For the past two weekends I’ve been chopping, grinding, welding, and drill a broken foundry cart to make a bike trailer! Since I don’t have a car, it is hard for me to get some of the basic art supplies, like plywood and concrete. The bike trailer opens up a whole new world of possibilities, one of which includes bringing Cracker the Cat to my studio.


First batch of plywood, locked and loaded.

Painted and Bedded.

I got the plans for the trailer from Pedal People. They have a strong emphasis on community building through bike cart design, a rather unique combo. The idea is that few people would be using a trailer every time they used their bike, so why not own one cooperatively? Aaron explains it much better on his site:

the political side of bike carts

i’ve been designing carts that people can build in their communities for a low cost, with only basic fabrication skills and access to common tools. building and using carts can help facilitate a process of local community development. some folks extend that farther by starting community cart programs, in which a lot of people can use a few carts/bikes. the carts are built from metal conduit tubing and are brazed together using an oxy-acetylene torch. they take from 5 hours to 12 hours to make, depending on your familiarity with the fabrication techniques. they cost about $30 to build if you use new parts and salvaged wheels.

car independence: we need to become independent from using our automobiles, for many reasons. cars are a problem because they support global industrial capitalism and the outsourcing of manufacturing to the people who are hurt the worst by industrialism. they also support militarization of oil-rich areas of the world for access to cheap energy. our use of cars releases greenhouse gases into the atmosphere, and burns dirty fuel in inefficient engines where the combustion byproducts poison humans, other organisms, and the land. additionally, the automobile paradigm takes us out of small centralized communities where we could work, live, and play, and spreads us out to the far reaches of sprawling development where we use our cars to go everywhere and isolate ourselves from our neighbors, local small businesses, and family.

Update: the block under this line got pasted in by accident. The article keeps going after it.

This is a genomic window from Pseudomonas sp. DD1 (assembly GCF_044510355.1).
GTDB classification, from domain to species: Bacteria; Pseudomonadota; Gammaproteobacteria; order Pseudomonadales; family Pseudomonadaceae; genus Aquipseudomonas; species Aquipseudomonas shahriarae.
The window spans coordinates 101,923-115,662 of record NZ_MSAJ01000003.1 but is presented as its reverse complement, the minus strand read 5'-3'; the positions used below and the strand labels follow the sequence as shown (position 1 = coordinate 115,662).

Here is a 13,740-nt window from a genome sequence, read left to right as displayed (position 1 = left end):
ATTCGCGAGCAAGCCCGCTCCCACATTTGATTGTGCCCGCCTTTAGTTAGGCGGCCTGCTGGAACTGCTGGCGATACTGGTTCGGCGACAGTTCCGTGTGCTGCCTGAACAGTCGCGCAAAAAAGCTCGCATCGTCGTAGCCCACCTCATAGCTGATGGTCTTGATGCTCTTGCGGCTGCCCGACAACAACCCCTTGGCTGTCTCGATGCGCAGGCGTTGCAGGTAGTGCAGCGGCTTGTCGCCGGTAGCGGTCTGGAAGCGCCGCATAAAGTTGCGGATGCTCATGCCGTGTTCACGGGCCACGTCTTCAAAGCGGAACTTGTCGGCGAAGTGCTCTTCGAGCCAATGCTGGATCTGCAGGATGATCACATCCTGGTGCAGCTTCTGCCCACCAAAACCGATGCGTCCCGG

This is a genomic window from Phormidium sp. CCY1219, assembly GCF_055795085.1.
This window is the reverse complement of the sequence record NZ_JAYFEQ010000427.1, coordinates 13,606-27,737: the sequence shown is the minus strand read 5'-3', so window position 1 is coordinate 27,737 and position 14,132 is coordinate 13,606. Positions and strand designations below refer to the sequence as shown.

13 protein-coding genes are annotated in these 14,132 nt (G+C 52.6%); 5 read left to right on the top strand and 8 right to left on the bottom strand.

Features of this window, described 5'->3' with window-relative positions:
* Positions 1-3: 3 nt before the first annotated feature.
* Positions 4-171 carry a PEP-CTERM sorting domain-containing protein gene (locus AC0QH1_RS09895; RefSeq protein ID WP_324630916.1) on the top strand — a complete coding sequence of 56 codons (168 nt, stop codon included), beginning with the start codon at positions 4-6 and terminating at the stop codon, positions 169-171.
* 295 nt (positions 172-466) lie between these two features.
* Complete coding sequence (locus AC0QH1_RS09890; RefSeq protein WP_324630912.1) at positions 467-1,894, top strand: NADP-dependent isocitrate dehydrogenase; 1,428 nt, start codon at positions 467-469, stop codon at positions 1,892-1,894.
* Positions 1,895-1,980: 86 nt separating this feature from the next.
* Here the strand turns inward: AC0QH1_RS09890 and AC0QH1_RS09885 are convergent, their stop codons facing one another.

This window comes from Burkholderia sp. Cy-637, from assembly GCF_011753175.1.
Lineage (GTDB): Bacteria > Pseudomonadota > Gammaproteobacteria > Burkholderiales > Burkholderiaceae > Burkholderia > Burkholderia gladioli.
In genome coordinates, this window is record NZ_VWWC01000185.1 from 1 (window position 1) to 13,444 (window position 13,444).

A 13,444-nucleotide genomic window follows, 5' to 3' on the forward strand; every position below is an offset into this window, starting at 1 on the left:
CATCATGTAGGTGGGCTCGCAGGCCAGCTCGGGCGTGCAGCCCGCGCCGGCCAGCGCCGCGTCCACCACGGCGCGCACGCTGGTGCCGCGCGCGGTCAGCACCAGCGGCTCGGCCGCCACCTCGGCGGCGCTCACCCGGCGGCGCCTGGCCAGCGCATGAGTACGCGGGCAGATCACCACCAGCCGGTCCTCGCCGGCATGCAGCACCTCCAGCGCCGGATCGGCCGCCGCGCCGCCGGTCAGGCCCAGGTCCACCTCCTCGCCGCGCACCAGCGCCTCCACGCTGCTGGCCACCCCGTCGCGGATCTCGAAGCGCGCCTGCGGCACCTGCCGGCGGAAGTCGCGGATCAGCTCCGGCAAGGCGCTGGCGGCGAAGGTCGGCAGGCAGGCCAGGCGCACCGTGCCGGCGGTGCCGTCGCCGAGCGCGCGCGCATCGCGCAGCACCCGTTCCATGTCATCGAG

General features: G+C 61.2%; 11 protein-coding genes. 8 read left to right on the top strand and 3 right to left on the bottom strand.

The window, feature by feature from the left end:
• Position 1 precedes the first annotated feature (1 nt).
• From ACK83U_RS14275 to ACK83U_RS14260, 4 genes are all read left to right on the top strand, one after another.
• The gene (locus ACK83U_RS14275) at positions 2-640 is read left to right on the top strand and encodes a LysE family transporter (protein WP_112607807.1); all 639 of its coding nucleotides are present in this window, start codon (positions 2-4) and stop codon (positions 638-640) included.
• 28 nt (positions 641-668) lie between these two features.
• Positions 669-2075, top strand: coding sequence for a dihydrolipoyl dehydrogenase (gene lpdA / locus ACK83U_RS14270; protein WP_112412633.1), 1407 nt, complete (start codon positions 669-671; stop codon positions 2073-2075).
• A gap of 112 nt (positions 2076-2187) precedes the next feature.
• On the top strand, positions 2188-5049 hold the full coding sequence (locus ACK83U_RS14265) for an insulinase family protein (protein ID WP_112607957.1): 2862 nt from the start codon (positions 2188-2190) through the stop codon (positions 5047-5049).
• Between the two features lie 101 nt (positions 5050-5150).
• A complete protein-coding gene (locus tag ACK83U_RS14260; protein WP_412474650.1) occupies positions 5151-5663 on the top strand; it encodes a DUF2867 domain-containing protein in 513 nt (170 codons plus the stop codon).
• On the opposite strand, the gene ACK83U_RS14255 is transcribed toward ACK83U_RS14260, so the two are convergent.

why bike carts? too often people complain that they would ride a bike except they can’t carry what they need for work, that they can’t bring their children, that they have to pick up a bag of potting soil that they couldn’t possibly fit on their bike with the groceries…sound familiar? bike carts are a great solution, but most are expensive (for a cart that can haul 200 pounds, $300 to $500 USD). this cart weighs 30 pounds, costs $30 to build, and will carry more weight more securely than many commercial bike carts. it might even be able to carry larger items (like sofas or plywood, for example) than a car can carry. so this is a project about making bike carts, but it’s also about finding a way to gain independence from our cars, build community by fabricating, playing, and biking together. reclaim transportation technology and empower ourselves by taking technology choices and development back into our own hands.

the dominant car-based transport paradigm teaches us that to get around, we need to spend lots of money to buy something which is environmentally damaging. it teaches us that when something breaks, we need to take it into a shop, send away for parts, and pay lots of money, and eventually start all over again with a new car. you can’t build them, fix them very easily, grow fuel for them (for the most part: read on ethanol and biodiesel), or use their parts after you’re done with them in their original form.

if we question cars, we learn that we can lessen our impact by buying a less-bad car (small car, hybrid, grease, biodiesel), and that less-bad is a fine way to be. make that choice for yourself.

one less car

make it two?

So for the community part of my cart I held a not-quite-successful workshop last sunday on bike cart construction, and I’m going to put my email address on the cart so people who see it can ask me about using it for the day. We’ll see how it goes.

In case you’re wondering, The cart cost me about twenty bucks to make. All the metal is from a broken dolly, I got the wheels at Bike Saviours for $10.00, I needed an inner tube that was $5.96, and some metric nuts and washers cost $3.83. I also found the plywood and a friend donated the spray paint. Hooray for recycling.

A note: Pedal People recommend using electric conduit piping to build a cart, I do not. It is flimsy, often galvanized (poisonous to weld), and cylindrical. If you can, get square tubing instead; it is stronger and much easier to work with, think butt and miter joints. My hitch is a little different, too. On the cart arm there’s just a u-bolt, and on my bike there’s a 880lb test carabiner welded to a metal plate. My cart is also a little bigger; the bed size is 24″ x 24″, with the capacity of carrying sheets 24″ x 48″.

Now go make a cart!